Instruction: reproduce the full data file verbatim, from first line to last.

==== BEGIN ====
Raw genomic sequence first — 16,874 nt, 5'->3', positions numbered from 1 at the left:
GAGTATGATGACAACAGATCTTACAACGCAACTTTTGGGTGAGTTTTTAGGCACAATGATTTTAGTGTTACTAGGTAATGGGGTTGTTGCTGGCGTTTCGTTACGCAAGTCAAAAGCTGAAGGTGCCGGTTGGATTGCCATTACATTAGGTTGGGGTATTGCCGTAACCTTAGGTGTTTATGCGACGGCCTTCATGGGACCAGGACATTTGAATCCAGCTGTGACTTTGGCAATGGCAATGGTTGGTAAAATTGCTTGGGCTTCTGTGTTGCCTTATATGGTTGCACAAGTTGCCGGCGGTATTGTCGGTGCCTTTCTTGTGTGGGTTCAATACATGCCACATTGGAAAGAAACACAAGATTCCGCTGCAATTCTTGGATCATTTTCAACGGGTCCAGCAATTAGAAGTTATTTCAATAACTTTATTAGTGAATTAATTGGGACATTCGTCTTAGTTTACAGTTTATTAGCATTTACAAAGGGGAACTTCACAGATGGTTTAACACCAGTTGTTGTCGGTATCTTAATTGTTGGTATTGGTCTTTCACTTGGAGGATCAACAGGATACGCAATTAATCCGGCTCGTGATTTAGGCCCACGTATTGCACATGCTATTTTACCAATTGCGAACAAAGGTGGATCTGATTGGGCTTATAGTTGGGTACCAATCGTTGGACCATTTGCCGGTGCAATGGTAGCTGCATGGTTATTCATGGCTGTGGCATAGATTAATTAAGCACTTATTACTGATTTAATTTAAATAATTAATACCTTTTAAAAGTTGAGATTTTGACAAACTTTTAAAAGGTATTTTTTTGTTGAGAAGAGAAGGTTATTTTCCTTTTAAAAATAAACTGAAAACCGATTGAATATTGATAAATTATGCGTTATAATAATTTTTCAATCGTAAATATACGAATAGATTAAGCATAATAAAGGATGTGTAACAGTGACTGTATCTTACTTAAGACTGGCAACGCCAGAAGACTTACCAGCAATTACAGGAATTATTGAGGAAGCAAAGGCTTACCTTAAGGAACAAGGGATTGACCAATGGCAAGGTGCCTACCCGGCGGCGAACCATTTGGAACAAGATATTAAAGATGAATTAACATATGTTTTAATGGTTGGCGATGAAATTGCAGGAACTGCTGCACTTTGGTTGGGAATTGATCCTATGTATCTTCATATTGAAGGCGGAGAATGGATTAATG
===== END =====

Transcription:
Raw genomic sequence first — 16,874 nt, 5'->3', positions numbered from 1 at the left:
GAGTATGATGACAACAGATCTTACAACGCAACTTTTGGGTGAGTTTTTAGGCACAATGATTTTAGTGTTACTAGGTAATGGGGTTGTTGCTGGCGTTTCGTTACGCAAGTCAAAAGCTGAAGGTGCCGGTTGGATTGCCATTACATTAGGTTGGGGTATTGCCGTAACCTTAGGTGTTTATGCGACGGCCTTCATGGGACCAGGACATTTGAATCCAGCTGTGACTTTGGCAATGGCAATGGTTGGTAAAATTGCTTGGGCTTCTGTGTTGCCTTATATGGTTGCACAAGTTGCCGGCGGTATTGTCGGTGCCTTTCTTGTGTGGGTTCAATACATGCCACATTGGAAAGAAACACAAGATTCCGCTGCAATTCTTGGATCATTTTCAACGGGTCCAGCAATTAGAAGTTATTTCAATAACTTTATTAGTGAATTAATTGGGACATTCGTCTTAGTTTACAGTTTATTAGCATTTACAAAGGGGAACTTCACAGATGGTTTAACACCAGTTGTTGTCGGTATCTTAATTGTTGGTATTGGTCTTTCACTTGGAGGATCAACAGGATACGCAATTAATCCGGCTCGTGATTTAGGCCCACGTATTGCACATGCTATTTTACCAATTGCGAACAAAGGTGGATCTGATTGGGCTTATAGTTGGGTACCAATCGTTGGACCATTTGCCGGTGCAATGGTAGCTGCATGGTTATTCATGGCTGTGGCATAGATTAATTAAGCACTTATTACTGATTTAATTTAAATAATTAATACCTTTTAAAAGTTGAGATTTTGACAAACTTTTAAAAGGTATTTTTTTGTTGAGAAGAGAAGGTTATTTTCCTTTTAAAAATAAACTGAAAACCGATTGAATATTGATAAATTATGCGTTATAATAATTTTTCAATCGTAAATATACGAATAGATTAAGCATAATAAAGGATGTGTAACAGTGACTGTATCTTACTTAAGACTGGCAACGCCAGAAGACTTACCAGCAATTACAGGAATTATTGAGGAAGCAAAGGCTTACCTTAAGGAACAAGGGATTGACCAATGGCAAGGTGCCTACCCGGCGGCGAACCATTTGGAACAAGATATTAAAGATGAATTAACATATGTTTTAATGGTTGGCGATGAAATTGCAGGAACTGCTGCACTTTGGTTGGGAATTGATCCTATGTATCTTCATATTGAAGGCGGAGAATGGATTAATG